As with today's animated shows, the female characters do nothing. There are two: mother Irma, daughter Alice. Alice's most striking characteristic is that she's obese. Not plump, not fat, obese. Irma has no striking characteristic -- but dish rags and door mats rarely do. Harry is the star of the show so naturally (as with Peter and Homer and Hank and every other animated primetime series you can probably think of) he's the father. Chet and Jamie are the sons. Jamie, the youngest, is part Bart, part Danny Partridge -- mischievous and money hungry. Chet, a young adult, gets a lot of air time but does very little. He appears to exist in the hopes that the audience would find him as irritating as Harry did.

See while Jamie's negotiating list prices with the tooth fairy, Chet doesn't have a job, dropped out of college and is supposed to be what today would be considered a 'slacker' but at the time was another message about the 'evils' of the Love Generation. Chet talks a lot about his volunteer work in the 'ghetto' but no one takes it (or him) seriously. He also is prone to tossing out names like Ralph Nader which had a different connotation then than now. He, and Alice, are supposed to be the 'left' and, as such, Hanna-Barbara thought it best to show them as slovenly and stupid. Harry's a conservative. (Irma's non-committal politically -- in keeping with every other underwritten detail about the character.)

In some apparent need to make Harry seem 'reasonable,' the character of next door neighbor Ralph is added to the mix. Ralph is voiced by Jack Burns who, there are so many connections, played the role of Officer Rudy on Getting Together. The Commie-hating (and Commie-seeing everywhere) Ralph gets the bulk of the jokes or what's supposed to pass for them.

"Duty Calls" is the episode that revolves around the draft. Chet gets his draft notice. Harry, alone in bed with Irma, is slightly worried. We're not sure whether Irma's supposed to not give a damn that her son's being drafted (to fight in Vietnam) or if her reaction is just not seen as important the same way characterization for the majority of animated Moms today is seen as unnecessary. Chet sees it a bit differently and doesn't want to be inducted.

This show, believe it or not, gets a lot of credit from some for dealing with 'war resistance.' The episode of The Partridge Family where Danny mistakenly receives his draft induction notice said a hell a lot more than this animated garbage. Chet decides to go underground. Then decides to flee to another country (finally Canada becomes the destination of choice). In the meantime, to save Harry from induction (don't ask), Chet's friends kidnap him in the middle of night and attempt to transport him to Canada (again, don't ask). Like today's animated 'wit,' the show features a lot of smut jokes about sex but it adds in some of the preachiest b.s. you'll ever hear. Citing the 'ghetto,' Harry tells Chet that if he refuses to go into the military they'll send one of the 'boys in the ghetto' in his place. Harry, who is not being inducted, gets to have a lengthy remembrance of hopes he had for Chet at various stages in life that end with Chet being the 'disgrace' -- with even longer hair than the character sports in the non-fantasy scenes.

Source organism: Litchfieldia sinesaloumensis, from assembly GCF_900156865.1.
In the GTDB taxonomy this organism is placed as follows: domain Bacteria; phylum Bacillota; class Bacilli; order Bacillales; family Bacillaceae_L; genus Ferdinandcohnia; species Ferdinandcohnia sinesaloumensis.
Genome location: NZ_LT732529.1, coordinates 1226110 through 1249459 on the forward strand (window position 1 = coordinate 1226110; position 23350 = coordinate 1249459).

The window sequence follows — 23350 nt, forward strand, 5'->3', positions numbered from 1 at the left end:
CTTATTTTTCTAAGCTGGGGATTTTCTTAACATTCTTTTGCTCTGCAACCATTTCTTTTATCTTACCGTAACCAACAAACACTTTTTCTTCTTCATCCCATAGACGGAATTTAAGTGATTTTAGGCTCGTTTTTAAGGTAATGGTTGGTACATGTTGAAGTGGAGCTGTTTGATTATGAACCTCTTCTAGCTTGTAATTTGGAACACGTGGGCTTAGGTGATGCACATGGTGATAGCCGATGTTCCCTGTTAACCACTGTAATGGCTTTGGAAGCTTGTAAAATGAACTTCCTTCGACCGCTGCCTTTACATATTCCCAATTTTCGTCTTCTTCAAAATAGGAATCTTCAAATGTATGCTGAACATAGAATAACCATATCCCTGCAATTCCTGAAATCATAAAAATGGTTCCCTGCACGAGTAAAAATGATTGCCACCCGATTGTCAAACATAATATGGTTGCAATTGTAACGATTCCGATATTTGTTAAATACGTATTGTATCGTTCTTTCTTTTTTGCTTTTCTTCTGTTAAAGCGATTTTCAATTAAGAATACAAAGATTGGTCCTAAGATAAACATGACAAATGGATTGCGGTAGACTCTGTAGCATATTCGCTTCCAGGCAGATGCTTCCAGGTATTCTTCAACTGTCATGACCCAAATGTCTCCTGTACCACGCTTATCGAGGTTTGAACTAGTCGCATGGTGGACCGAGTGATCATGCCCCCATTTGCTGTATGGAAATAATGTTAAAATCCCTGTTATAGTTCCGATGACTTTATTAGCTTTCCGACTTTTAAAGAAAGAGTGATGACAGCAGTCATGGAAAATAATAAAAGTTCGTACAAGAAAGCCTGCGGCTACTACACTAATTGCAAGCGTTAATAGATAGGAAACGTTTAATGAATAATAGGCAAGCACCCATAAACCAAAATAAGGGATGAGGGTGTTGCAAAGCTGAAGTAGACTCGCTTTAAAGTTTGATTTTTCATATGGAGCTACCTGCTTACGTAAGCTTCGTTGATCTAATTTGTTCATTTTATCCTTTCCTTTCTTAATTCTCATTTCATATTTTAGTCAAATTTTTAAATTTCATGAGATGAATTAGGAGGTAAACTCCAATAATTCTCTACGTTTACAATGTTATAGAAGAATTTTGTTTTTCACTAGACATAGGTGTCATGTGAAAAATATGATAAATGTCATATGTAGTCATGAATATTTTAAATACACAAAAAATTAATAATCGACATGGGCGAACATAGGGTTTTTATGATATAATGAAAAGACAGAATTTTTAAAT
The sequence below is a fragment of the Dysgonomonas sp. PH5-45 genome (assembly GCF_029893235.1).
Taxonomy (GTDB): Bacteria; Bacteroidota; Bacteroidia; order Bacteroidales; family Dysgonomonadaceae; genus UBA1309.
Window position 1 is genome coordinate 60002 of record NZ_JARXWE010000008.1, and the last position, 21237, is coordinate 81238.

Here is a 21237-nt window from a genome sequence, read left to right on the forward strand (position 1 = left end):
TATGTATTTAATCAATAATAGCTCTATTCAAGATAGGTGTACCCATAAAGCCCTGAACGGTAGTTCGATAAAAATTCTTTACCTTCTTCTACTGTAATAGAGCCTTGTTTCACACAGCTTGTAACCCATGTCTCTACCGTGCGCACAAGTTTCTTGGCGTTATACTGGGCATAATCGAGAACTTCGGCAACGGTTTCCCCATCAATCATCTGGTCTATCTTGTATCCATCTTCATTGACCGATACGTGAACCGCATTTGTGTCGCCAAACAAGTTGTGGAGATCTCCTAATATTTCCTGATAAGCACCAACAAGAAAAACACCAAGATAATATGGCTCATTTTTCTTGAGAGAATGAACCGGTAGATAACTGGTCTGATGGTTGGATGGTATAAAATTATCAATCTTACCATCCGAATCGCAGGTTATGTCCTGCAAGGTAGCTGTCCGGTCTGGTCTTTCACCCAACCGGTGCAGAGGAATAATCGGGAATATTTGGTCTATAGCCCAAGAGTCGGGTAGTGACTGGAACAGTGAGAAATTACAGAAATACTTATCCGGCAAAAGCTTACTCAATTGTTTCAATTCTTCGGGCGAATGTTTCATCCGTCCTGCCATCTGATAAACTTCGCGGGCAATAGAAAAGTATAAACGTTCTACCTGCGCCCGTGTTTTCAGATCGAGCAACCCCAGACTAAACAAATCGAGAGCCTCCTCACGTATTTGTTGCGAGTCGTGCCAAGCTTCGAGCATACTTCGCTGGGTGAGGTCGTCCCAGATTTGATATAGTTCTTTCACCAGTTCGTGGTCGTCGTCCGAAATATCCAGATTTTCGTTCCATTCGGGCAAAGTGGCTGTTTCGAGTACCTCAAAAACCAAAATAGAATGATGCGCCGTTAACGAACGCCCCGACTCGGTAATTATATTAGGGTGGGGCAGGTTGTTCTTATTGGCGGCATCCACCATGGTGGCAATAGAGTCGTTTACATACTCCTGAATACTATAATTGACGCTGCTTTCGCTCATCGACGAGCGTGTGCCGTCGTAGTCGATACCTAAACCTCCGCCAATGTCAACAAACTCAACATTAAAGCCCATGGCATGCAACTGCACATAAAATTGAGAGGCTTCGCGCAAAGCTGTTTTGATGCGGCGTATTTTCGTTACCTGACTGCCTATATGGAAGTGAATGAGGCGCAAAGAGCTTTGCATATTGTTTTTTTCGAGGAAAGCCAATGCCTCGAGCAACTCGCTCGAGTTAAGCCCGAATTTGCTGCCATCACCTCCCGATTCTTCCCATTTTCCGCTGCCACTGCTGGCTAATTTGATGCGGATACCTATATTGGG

The supposedly 'brave' episode has Chet decide to report for that 'duty' calling which really isn't that hard to believe since, along with the sermonizing from Harry, Chet never really provides a reason not to go. He's not concerned about the Vietnamese, he's not concerned about the illegal war, he mainly seems peeved that he'll have to get up before noon. All In The Family, no surprise, would actually address war resistance and, again no surprise, do it so much better.

Wait Till Your Father Gets Home is visually simplistic, lacks movement in the frames and seems to be one grade level above the preaching done on the Davy & Goliath cartoons. Outside of a drunken Pat Nixon, we can't figure out whom the target audience for this nonsense was supposed to be. (And weren't surprised when, working the phones to track down information on the show's first-run life, were told it was only carried by five TV stations.) By the time it arrived on TV screens, it was already dead or, if you prefer, still born. It had about as much to do with what was actually going on in the country as did Getting Together.

But, when we called the associate producer who'd passed us the set, he told us (after explaining he didn't want it back) that as bad as he thought Wait Till Your Father Gets Home was, the thing he kept coming back to was that all the 'wild and wacky, we'll tackle anything' animated sitcoms of today avoid the illegal war. That is true. Even the allegedly 'brave' Simpsons offer nothing but the occasional (and rare) one liner. Maybe those who hail from The New
Republic(an) can't stray too far from their roots?